With regard to their ‘term of office’, a short term of office has been accepted as permissible as far as members of administrative or disciplinary tribunals are concerned. In Campbell and Fell v UK,797 appointment for a term of three years as a member of a prison p. 454Board of Visitors acting as a disciplinary tribunal was sufficient, the Court being influenced by the fact that members were unpaid and that it might be hard to find candidates for any longer period. With regard to ordinary courts, appointment of judges may be for life or a fixed term,798 but a renewable four-year term has been questioned.799

As to ‘guarantees against outside pressure’, tribunal members must be protected from removal during their term of office, either by law or in practice.800 The appointment of a judge for a fixed term, so as to prevent dismissal at will, is a relevant factor,801 although apparently not in itself required. In Engel and Others v Netherlands,802 the military members of the Netherlands Supreme Military Court were removable by ministers at will. The Court would appear to have considered, without discussion, that their independence was not an issue in fact. In the Campbell and Fell case, the Court did not require any ‘formal recognition’ in law of the irremovability of a prison Board of Visitors member during his term of office; it was sufficient that this was ‘recognised in fact and that the other necessary guarantees are present’.803 In both of the Engel and Campbell and Fell cases, the possibility of removal by the executive without procedures for judicial review was not questioned.804 In contrast, in Henryk Urban and Ryszard Urban v Poland,805 the Court held that an assessor lacked the independence required because ‘she could have been removed by the Minister of Justice at any time during her term of office and that there were no adequate guarantees protecting her against the arbitrary exercise of that power by the Minister’.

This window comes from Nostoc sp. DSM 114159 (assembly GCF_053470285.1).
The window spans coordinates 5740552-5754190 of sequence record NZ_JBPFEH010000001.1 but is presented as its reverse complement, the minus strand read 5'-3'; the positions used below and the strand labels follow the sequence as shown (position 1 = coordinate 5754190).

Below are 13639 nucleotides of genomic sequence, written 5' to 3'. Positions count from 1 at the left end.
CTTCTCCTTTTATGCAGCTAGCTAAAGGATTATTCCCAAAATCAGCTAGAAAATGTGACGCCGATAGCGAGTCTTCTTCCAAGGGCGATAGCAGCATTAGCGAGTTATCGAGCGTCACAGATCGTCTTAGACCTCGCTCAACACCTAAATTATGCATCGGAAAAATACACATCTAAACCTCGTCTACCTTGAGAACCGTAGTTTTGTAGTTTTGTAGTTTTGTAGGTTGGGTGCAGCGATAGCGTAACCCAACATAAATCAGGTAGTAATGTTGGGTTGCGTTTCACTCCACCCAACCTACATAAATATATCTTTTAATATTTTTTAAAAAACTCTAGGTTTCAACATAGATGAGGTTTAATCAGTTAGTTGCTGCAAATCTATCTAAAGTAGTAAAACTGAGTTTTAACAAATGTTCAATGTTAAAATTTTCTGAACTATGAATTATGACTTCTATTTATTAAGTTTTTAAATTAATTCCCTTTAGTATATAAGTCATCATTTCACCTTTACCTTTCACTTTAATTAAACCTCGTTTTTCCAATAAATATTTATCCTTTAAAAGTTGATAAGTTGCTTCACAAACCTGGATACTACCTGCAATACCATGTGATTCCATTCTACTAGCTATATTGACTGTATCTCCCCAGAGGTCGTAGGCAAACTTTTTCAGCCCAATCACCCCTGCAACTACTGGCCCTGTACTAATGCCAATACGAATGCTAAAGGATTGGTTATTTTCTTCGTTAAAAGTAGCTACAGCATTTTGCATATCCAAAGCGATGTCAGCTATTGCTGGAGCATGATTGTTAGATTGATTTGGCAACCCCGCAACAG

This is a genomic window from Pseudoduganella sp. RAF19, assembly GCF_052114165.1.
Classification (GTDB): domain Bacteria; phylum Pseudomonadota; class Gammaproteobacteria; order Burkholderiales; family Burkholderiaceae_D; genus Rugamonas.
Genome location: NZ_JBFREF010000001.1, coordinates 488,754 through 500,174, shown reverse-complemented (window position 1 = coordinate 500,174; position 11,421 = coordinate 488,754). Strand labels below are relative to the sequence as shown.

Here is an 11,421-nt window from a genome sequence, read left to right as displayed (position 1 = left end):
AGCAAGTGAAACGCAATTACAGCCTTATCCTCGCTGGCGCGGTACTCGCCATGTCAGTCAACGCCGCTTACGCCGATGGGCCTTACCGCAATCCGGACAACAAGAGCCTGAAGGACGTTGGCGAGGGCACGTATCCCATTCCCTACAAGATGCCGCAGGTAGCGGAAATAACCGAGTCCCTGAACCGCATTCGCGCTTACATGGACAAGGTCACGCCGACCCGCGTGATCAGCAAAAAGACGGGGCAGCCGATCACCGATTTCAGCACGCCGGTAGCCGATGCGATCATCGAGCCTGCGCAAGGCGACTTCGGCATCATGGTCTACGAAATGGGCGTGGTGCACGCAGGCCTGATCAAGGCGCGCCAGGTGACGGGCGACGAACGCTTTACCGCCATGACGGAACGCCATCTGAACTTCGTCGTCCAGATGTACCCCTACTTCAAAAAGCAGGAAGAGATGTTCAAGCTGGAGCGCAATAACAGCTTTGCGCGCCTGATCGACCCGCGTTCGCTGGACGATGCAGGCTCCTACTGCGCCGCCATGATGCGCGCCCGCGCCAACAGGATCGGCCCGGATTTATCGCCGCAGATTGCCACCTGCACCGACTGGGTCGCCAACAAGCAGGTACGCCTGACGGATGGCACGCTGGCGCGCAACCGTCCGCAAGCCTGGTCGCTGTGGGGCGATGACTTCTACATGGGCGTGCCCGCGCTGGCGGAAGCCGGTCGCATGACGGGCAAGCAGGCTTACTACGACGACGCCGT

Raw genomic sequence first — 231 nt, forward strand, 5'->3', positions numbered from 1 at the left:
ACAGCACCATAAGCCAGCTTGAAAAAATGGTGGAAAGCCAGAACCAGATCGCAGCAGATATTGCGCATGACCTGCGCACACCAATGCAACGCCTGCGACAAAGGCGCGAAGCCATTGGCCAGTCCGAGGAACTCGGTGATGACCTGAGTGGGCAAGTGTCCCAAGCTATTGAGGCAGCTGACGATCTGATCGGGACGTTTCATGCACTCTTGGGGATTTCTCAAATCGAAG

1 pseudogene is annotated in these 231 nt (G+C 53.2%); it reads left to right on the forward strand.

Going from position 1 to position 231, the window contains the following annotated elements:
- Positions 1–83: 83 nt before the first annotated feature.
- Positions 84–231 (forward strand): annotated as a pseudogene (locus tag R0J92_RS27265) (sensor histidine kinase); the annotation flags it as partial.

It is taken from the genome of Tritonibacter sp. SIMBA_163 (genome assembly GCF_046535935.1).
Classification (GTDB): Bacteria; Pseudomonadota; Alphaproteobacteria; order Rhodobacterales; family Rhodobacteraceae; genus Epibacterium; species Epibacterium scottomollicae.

As for other ‘guarantees against outside pressure’ are concerned, the Court requires that tribunal members are not subject to instructions from the executive, although here too it may be sufficient that this is the case in practice.806 In the Greek case,807 the extraordinary courts-martial during the regime of the colonels were found not to be independent partly because their jurisdiction was to be exercised ‘in accordance with decisions of the Minister of National Defence’. The secrecy of a tribunal’s deliberations may afford protection against outside pressures.808 Any authority given to the executive to grant an amnesty or a pardon must not be used so as to undermine the judicial function.809

Finally, the ‘appearance of independence’ requirement listed by the Court relates to the objective test that has been developed by the Court in respect to the requirements of both independence and impartiality. In Belilos v Switzerland,810 the municipal Police Board p. 455which fined the applicant for taking part in an unauthorized demonstration consisted of a police officer who was a lawyer appointed from police headquarters. Although he sat in his personal capacity, was not subject to orders, took a different oath from other policemen, and could not ‘in principle’ be dismissed during his four-year term, he was liable to be returned to other police duties and the ‘ordinary citizen will tend to see him as a member of the police force subordinate to his superiors and loyal to his colleagues’. In consequence, the applicant could ‘legitimately have doubts as to the independence and organisational impartiality of the Police Board’.